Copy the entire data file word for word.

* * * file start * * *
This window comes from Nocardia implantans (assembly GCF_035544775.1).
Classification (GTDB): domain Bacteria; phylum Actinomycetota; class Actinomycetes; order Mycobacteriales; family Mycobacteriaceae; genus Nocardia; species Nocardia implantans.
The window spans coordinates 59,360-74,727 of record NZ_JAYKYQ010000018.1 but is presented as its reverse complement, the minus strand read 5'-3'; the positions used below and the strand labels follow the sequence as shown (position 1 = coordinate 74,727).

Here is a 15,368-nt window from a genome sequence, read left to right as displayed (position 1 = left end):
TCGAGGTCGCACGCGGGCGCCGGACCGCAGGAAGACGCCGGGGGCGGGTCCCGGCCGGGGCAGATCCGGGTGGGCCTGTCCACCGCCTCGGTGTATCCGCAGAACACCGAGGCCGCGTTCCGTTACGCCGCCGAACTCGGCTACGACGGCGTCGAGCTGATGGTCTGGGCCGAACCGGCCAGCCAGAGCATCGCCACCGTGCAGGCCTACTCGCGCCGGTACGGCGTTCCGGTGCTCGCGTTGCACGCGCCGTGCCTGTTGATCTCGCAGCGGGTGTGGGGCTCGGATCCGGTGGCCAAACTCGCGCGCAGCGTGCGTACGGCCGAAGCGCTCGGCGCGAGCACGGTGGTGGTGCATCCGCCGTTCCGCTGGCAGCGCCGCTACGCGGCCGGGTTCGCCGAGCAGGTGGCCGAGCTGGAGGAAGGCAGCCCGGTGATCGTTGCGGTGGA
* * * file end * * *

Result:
This window comes from Nocardia implantans (assembly GCF_035544775.1).
Classification (GTDB): domain Bacteria; phylum Actinomycetota; class Actinomycetes; order Mycobacteriales; family Mycobacteriaceae; genus Nocardia; species Nocardia implantans.
The window spans coordinates 59,360-74,727 of record NZ_JAYKYQ010000018.1 but is presented as its reverse complement, the minus strand read 5'-3'; the positions used below and the strand labels follow the sequence as shown (position 1 = coordinate 74,727).

Here is a 15,368-nt window from a genome sequence, read left to right as displayed (position 1 = left end):
TCGAGGTCGCACGCGGGCGCCGGACCGCAGGAAGACGCCGGGGGCGGGTCCCGGCCGGGGCAGATCCGGGTGGGCCTGTCCACCGCCTCGGTGTATCCGCAGAACACCGAGGCCGCGTTCCGTTACGCCGCCGAACTCGGCTACGACGGCGTCGAGCTGATGGTCTGGGCCGAACCGGCCAGCCAGAGCATCGCCACCGTGCAGGCCTACTCGCGCCGGTACGGCGTTCCGGTGCTCGCGTTGCACGCGCCGTGCCTGTTGATCTCGCAGCGGGTGTGGGGCTCGGATCCGGTGGCCAAACTCGCGCGCAGCGTGCGTACGGCCGAAGCGCTCGGCGCGAGCACGGTGGTGGTGCATCCGCCGTTCCGCTGGCAGCGCCGCTACGCGGCCGGGTTCGCCGAGCAGGTGGCCGAGCTGGAGGAAGGCAGCCCGGTGATCGTTGCGGTGGA